After the war they lived in Toronto and then in Stratford, Ontario for 18 years. Len worked for O-Cedar of Canada first as production manager and then marketing manager, vice president and finally as general manager. His strengths were design and product development and he was the registered inventor of the O’Cedar sponge mop: “I designed this so women didn’t have to wash floors by crawling on the floor”. Mostly it was his collaborative nature, innovative spirit and his ability to engage people in a friendly manner with a twinkle in his eyes that lead to his successful career. One of his former employees recently wrote him saying, “The years I worked with you are the most memorable of my career.” The O-Cedar Company went through several acquisitions with Len becoming President of Drackett Canada and later moving to Oakville to become Executive Vice President of Bristol-Myers, Canada. In 1975 after 35 years with various amalgamations of the company he retired. However, his retirement was short lived as he went on to be President of the Canadian Direct Sellers Association for 10 years and then helped direct a sales company that distributed children’s books. He finally fully retired at 75 years.

During his time in Stratford he was actively involved with volunteer work with community services such as the Rotary club, YMCA, Golf Club, and by acting as the General Hospital Chairman from 1964-68. However, he wrote that: “The highlight of my community involvement was the Stratford Shakespearean Festival where I was proud to serve as board member for twelve seasons, and its president for two years… My alliance with the arts had no preparation. It all happened because I was there at the right time, interested and willing to serve.” Len later became chairman of Ontario Co-ordinated Arts Services (1968-71) and on the Board of Distinguished U.S. Council of Arts. In his memoirs he says, “Were it possible to slip back and savour a period, Stratford would be at the top of the list.”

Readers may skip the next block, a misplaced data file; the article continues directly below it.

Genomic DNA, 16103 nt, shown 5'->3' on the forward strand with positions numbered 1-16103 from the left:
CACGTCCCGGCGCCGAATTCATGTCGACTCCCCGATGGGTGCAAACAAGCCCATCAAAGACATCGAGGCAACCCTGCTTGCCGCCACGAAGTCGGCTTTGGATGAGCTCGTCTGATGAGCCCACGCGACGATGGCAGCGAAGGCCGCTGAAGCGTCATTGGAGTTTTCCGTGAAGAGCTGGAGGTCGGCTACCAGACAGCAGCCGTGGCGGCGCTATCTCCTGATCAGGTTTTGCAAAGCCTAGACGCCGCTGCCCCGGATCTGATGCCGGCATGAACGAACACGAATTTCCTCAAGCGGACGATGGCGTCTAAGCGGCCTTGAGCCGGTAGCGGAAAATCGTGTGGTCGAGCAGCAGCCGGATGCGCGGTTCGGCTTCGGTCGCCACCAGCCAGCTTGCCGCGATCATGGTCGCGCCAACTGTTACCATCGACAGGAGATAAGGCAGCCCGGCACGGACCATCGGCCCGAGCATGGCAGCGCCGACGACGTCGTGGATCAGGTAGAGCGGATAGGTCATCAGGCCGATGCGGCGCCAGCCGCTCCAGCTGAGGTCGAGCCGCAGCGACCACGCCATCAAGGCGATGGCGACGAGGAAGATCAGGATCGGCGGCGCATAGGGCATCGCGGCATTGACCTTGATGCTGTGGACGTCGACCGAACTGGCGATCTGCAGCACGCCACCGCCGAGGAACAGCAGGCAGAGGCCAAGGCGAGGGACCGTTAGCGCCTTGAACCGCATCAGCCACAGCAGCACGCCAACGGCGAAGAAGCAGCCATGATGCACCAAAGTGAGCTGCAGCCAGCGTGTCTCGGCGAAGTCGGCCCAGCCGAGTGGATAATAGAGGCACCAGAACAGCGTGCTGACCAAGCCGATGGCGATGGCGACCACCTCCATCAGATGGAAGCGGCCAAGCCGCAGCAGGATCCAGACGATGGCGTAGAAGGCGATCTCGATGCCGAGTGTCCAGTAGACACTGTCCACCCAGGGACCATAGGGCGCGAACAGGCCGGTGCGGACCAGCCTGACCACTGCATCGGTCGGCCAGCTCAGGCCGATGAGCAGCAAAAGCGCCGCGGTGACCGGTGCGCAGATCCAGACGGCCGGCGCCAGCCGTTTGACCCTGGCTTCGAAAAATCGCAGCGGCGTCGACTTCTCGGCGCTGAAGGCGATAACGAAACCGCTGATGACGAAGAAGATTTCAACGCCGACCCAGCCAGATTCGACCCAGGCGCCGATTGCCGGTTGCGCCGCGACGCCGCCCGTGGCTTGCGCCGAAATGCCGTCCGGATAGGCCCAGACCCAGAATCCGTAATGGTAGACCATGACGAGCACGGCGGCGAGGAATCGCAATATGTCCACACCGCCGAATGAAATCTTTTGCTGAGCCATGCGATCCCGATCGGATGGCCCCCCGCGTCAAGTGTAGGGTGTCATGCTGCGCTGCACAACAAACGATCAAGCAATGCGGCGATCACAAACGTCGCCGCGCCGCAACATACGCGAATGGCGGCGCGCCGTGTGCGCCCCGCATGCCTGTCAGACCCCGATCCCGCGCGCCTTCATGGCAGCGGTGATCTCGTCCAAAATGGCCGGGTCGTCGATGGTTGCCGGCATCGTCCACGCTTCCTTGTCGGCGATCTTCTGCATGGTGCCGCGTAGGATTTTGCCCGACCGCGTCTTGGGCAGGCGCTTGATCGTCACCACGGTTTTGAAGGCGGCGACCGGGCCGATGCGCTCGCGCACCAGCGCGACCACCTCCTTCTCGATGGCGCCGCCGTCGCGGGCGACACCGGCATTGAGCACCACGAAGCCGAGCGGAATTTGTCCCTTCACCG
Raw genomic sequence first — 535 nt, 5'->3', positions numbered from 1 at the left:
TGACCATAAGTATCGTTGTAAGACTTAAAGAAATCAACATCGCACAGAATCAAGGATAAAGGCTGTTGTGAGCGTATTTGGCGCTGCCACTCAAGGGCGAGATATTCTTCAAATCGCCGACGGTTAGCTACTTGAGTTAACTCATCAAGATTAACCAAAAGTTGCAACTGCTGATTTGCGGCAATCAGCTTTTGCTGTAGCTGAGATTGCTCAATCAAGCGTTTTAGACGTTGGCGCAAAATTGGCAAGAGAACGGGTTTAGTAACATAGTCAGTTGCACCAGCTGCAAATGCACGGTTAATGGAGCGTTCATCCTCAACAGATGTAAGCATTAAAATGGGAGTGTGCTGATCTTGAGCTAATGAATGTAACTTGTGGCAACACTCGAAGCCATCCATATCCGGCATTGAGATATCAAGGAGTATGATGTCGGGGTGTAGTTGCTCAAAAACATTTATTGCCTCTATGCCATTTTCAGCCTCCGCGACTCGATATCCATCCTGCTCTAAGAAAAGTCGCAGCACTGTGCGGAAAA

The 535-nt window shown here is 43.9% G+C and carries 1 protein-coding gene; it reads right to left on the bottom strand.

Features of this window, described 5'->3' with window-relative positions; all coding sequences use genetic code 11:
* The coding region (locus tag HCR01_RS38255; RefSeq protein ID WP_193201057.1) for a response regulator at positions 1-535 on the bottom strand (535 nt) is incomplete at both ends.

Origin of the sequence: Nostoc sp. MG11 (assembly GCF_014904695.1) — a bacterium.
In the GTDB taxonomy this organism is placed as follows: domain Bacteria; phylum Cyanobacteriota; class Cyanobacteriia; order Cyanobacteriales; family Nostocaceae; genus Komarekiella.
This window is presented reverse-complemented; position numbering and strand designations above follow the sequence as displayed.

In addition to his work, Len was a great photographer and moved easily from printing in his own dark room to digital format. When he was 90 he had one of his first photography exhibits and enjoyed crafting stunning Christmas cards on Photoshop. He loved golf, bridge, fishing and drifting in his motorboat in Florida. But most of all he loved people.

Len was a loving and committed husband. In the last few years of Mary’s life, he was her primary caregiver 24-7 until she died at age 90. He said this was a very happy time in his life. He is survived by three children; Carolyn Webster-Stratton, Ralph Webster and Jim Webster who will miss his passion, vitality, youthful perspective, adaptability, and joy of life. He has 7 grandchildren and 3 great grandchildren. His family feels extremely lucky to have had his love, friendship and inspiration for so long.

In his last Christmas card (2012) entitled “Be As Youthful as Your ‘Self’ Permits” he said, “We cannot control what happens to us, but we can control our viewpoint and how we live our life. In youth we begin with vitality and freshness – then it’s change; so we must master change before allowing it to master us. My sons tell everyone that ‘I’m ninety-four going on seventy-five’— most days I agree”.